The Waiting Is the Hardest Part
Copyrighted by Lorna Tedder. Originally published in Third Degree Below.
My dadâ€™s health is getting worse. Heâ€™s completely bed- ridden and on full-blast Â oxygen now. No visitors except for the trail of medical personnel.
The girls are facing final exams this week after a very, very difficult semester thatâ€™s included romantic break-ups, funerals Â of Â friends, Â andÂ stressful Â competitions. Â I Â donâ€™t want to add to their stress but I wonâ€™t hide anything either. Whatâ€™s the point? Theyâ€™re far too intuitive for me to even make the effort. They are aware, but weâ€™ve all been through the emotional wringer so much that Iâ€™m not sure anythingâ€™s left.
I refuse to feel guilty or selfish for saying that. Itâ€™s not like there hasnâ€™t been emotion. Thereâ€™s been plenty of it, just drawn out over a very long time and sucked dry and replenishedÂ Â and Â sucked Â dry Â more Â that Â I Â would Â have thought humanly possible. We are down below the emotional marrow now.
Shannon and I had a long talk this afternoon about the situation Â and how sheâ€™s heard his impendingÂ death drilled into her since the fourth grade or younger. By him. By him when he was far healthier. We talked Â about the rollercoaster that went with every visit and plenty of times in-between that she never knew about.
We talked Â about Â her Â great-grandfather,Â Â too. Â About how strong he was and the difference in their attitudes as they approached the end of their lives, knowing painfully well that it was coming. I think it made a huge difference in quality of life and in the quality of life for those around them in their last years.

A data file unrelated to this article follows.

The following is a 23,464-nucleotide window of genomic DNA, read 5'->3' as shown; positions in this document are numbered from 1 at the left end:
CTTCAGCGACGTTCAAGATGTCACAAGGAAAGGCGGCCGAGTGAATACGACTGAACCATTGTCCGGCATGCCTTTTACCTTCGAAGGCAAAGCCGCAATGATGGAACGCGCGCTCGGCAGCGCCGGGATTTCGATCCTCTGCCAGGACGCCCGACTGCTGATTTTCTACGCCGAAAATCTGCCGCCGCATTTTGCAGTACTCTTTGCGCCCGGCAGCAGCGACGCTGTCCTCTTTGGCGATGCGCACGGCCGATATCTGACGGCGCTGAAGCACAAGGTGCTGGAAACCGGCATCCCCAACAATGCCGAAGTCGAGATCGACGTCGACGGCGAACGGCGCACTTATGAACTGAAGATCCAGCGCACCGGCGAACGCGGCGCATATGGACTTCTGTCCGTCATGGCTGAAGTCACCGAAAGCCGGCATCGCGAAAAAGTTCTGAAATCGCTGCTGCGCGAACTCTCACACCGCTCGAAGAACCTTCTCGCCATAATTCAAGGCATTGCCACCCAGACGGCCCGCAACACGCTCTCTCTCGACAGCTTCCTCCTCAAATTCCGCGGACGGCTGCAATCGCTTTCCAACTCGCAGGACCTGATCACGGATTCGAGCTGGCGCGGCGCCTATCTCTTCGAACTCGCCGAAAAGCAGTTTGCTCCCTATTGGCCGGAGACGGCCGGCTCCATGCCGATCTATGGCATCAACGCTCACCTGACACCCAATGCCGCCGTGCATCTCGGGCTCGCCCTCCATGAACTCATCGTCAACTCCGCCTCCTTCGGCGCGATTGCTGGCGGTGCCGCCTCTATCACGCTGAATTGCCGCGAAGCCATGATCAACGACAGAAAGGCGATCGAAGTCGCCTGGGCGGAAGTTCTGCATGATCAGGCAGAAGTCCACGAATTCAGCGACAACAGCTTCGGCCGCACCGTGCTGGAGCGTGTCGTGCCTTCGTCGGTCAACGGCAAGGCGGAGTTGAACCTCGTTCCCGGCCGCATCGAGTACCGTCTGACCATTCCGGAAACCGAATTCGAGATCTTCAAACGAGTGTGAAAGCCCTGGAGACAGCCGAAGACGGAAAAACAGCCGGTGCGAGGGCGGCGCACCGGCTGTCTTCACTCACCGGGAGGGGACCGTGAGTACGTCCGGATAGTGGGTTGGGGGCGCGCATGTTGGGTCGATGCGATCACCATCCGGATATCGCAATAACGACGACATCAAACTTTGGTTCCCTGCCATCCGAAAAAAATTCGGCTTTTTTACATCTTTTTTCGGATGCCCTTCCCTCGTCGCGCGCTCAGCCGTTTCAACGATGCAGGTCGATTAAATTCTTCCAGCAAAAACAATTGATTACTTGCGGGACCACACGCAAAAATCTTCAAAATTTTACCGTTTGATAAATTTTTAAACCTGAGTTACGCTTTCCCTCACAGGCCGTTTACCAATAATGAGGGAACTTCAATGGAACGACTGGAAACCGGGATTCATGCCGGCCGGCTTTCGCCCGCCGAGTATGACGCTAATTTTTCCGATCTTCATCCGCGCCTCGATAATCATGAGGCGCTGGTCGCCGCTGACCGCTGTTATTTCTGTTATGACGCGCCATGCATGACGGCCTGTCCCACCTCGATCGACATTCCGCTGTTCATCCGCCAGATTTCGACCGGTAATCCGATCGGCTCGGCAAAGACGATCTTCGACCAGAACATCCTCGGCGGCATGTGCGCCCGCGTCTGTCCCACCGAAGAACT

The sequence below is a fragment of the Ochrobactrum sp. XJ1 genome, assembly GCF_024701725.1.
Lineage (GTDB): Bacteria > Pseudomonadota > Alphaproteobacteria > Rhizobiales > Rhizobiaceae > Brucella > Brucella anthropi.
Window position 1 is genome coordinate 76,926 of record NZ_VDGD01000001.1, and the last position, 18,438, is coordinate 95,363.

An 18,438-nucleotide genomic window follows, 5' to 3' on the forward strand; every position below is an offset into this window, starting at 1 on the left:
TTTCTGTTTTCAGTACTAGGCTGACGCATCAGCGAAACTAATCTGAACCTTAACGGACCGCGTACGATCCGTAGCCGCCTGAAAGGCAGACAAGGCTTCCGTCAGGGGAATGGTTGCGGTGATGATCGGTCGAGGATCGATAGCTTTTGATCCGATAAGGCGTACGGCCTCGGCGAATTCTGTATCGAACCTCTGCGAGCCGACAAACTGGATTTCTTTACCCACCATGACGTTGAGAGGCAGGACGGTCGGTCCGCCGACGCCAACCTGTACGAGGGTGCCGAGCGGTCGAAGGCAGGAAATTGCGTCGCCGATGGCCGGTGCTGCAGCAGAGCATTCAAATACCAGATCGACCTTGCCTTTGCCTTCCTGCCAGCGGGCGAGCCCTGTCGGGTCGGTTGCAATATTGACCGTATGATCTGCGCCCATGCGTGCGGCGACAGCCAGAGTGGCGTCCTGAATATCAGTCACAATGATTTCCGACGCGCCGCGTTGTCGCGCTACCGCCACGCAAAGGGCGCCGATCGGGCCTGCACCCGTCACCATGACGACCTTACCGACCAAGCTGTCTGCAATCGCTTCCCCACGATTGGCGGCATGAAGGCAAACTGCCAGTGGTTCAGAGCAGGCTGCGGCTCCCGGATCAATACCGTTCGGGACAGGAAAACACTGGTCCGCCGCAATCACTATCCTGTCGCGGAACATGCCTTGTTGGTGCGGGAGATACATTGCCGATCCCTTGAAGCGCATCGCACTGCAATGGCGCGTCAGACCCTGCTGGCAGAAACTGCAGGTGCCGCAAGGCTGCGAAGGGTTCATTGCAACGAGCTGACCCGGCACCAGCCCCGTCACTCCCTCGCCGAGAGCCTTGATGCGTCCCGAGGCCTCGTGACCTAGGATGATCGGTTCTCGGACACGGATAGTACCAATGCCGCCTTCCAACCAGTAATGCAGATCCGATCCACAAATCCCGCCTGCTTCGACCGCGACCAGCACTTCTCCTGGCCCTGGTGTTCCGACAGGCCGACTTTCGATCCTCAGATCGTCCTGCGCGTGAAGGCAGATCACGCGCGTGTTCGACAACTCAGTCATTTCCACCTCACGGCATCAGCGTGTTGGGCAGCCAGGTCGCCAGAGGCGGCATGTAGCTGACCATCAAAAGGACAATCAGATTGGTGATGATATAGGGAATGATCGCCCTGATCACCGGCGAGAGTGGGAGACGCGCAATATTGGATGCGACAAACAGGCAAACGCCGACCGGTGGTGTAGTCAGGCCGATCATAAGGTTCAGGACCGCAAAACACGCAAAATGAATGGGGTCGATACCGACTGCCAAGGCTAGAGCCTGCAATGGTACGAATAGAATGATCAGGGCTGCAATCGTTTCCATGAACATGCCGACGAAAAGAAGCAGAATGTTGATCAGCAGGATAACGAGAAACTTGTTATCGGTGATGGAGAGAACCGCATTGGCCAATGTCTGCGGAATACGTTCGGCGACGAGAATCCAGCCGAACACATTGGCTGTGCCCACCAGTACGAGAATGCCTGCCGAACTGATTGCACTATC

My dad, for at least 10 years, has prefaced his good- byes to the girlsâ€”even when they were very littleâ€”with â€œHurry back and see me because I may not make it that much longerâ€ and â€œI may not make it until you get backâ€ and â€œI might not live to see you again.â€
My motherâ€™s dad saw his end coming, too, but we remembered the way he phrased it, even as he worried more and more that it was closer. â€œI hope Iâ€™m here when you Â get Â back.â€ Â Or Â â€œMaybe Â Iâ€™ll Â be Â here Â when Â you Â get back.â€ There was hope amid the sadness.
Both phrased their goodbyes based on the inevitable, yes, but with my motherâ€™s father, I never felt guilty when I left from a visit, and the girls never cried all the way home.
Meanwhile, I canâ€™t sleep tonight, and I have to be up in 4 hours.